Noureddine Azhar

Naarm (Melbourne)

Product, Digital & Brand design

Creating a task based internal system for a digital pharmacy to manage patients and orders.

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Founded in 2015, Simple Online Pharmacy began life providing over the counter treatments to patients across the UK. This quickly expanded into private online GP clinics, and NHS prescriptions. Today, we are trusted by over 1000 patients daily to make sure they receive their medication conveniently, safely and on time.

In order to continue serving our patients with the best levels of care and to bring in new patients, our internal tools have to be able to handle these requirements.

Why create a new tool?

The goal of this project was to create a new internal tool that can be used by the pharmacy, clinical and support teams to manage patients and orders. The tool needed to be simple and easy to understand and onboard new staff but could also handle complex tasks as well as automating a lot of the manual tasks whenever possible.

This was needed because the existing tool couldn’t scale with the business, it wasn’t user friendly which made it hard to onboard new staff and it had loads of manual tasks that were either not needed or could be automated easily. It also caused a lot of human errors and as we were in charge of getting medication to people, even 1 error was too many.

Getting started

We were in a very lucky position of having access to 100% of the users who will be using the product. Before starting to plan the project I wanted to see if I could map out the full business process of an order from start to finish so I spent a few days speaking with at least 2 people in each of the departments.

Full business flow Task status map

While this was happening I also created a short survey that I sent to all the team members who used the existing tool.

Survey results - Featured quotes Survey results - Featured question Survey results - Featured question

After this was done I decided to run a workshop with the co-founders and team leads in the operational teams (pharmacy, clinical, support, warehouse). The goal of this workshop was to define the MVP, the key problems and the metrics we would use to measure the success of our solutions.

Figuring it all out

Unlike a regular ecommerce order, a patient’s NHS order couldn’t just go from the warehouse to the back of a truck to be shipped and because we were dealing with medication and regulatory pharmacy requirements, we could never have a fully automated system. So the flow of an NHS order was used to map out the core tasks that were needed for the MVP as well as figuring out what could and couldn’t be automated.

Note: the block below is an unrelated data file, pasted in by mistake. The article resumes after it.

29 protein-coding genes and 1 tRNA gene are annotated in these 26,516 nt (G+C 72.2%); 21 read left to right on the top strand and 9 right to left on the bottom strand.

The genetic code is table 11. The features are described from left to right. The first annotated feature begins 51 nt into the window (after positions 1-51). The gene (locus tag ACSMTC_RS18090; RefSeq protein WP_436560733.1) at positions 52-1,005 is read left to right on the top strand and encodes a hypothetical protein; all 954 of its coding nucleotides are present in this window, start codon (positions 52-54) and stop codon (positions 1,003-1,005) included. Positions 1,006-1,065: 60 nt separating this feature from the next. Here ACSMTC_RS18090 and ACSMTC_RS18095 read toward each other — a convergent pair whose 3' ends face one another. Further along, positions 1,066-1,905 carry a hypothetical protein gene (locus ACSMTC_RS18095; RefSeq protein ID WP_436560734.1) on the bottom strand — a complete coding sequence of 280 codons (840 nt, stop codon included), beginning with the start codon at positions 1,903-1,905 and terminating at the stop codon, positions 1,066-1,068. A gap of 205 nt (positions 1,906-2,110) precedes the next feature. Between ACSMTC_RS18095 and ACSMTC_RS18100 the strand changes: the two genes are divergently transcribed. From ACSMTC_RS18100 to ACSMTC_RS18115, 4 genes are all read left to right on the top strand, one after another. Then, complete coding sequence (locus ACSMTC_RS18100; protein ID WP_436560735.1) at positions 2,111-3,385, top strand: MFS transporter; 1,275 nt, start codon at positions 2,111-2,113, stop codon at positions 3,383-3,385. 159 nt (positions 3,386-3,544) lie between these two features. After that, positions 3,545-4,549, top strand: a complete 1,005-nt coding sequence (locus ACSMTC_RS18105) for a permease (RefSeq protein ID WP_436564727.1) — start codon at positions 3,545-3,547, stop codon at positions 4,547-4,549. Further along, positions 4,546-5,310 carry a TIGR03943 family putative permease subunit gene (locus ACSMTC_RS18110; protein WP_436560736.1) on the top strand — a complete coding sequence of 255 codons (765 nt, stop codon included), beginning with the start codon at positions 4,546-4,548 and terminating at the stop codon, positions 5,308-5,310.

Drafts - Task definition Drafts - Task automation

I started running multiple sessions with each one having different members from different internal teams. Before each session I sent rough wireframes and concepts for the teams to look through then during the sessions I guided them through the ideas and got them to give feedback.

After these sessions, I was in a really good place to start designs. To ensure that the designs reflected the feedback from the sessions along with the goal of creating a better system than the existing one, we started a weekly feedback loop.

Drafts - Layout Drafts - Layout Drafts - Layout Drafts - Layout

Making it look right

I’ve always known that when it came to putting the UI together, it was going to be really plain (in the best way possible). There was no need for anything flash and it didn’t need to reinvent the wheel.

The first major milestone of the project was reached, we finally had the designs for the MVP ready, we had a simple click through prototype that had been passed around for the last week and had been a big success in terms of understanding.

Putting it all together

As the tool was being built, we were continuously testing it. We would get some members of the internal teams to test specific tasks like searching for an order or a patient and see what their thoughts were and how it felt like now that we were working with something that wasn’t a basic click through prototype.

We decided to release a light version of the internal tool that included 2 minor tasks and basic patient and order views. We wanted to do this so that we could get real usage data as well as starting to measure the differences between the old and new tool.

What happened next?

The results of the light version of the tool was amazing, we obviously didn’t know if the whole flow would result in the same level of success, however based on the feedback, we were in a really good position.

The two minor tasks that were released in the light version were the nominations and first time call tasks.

For the nominations task, using the old system a patient care member could do around 27 nominations per hour. But with the new system that number easily became close to 70 per hour. This was all due to the new system allowing for bulk copy and paste actions.

As for the first time call task depending on the duration of the call, a patient care member could make around 12 first time calls in an hour. This number wasn’t improved greatly however the new system gave the patient care team a checklist for the information they needed to provide, a way of rescheduling the call so that they wouldn’t have to follow up manually and it automated an informational email sent to the patient which provided dynamic information based on which items get checked off.

Over the next few weeks we started to release more tasks into the light version, until we had the MVP ready to go. The teams compared it to the old tool and the main problem that came up during the early stages of this project about not being able to find what you were looking for was pretty much non existent.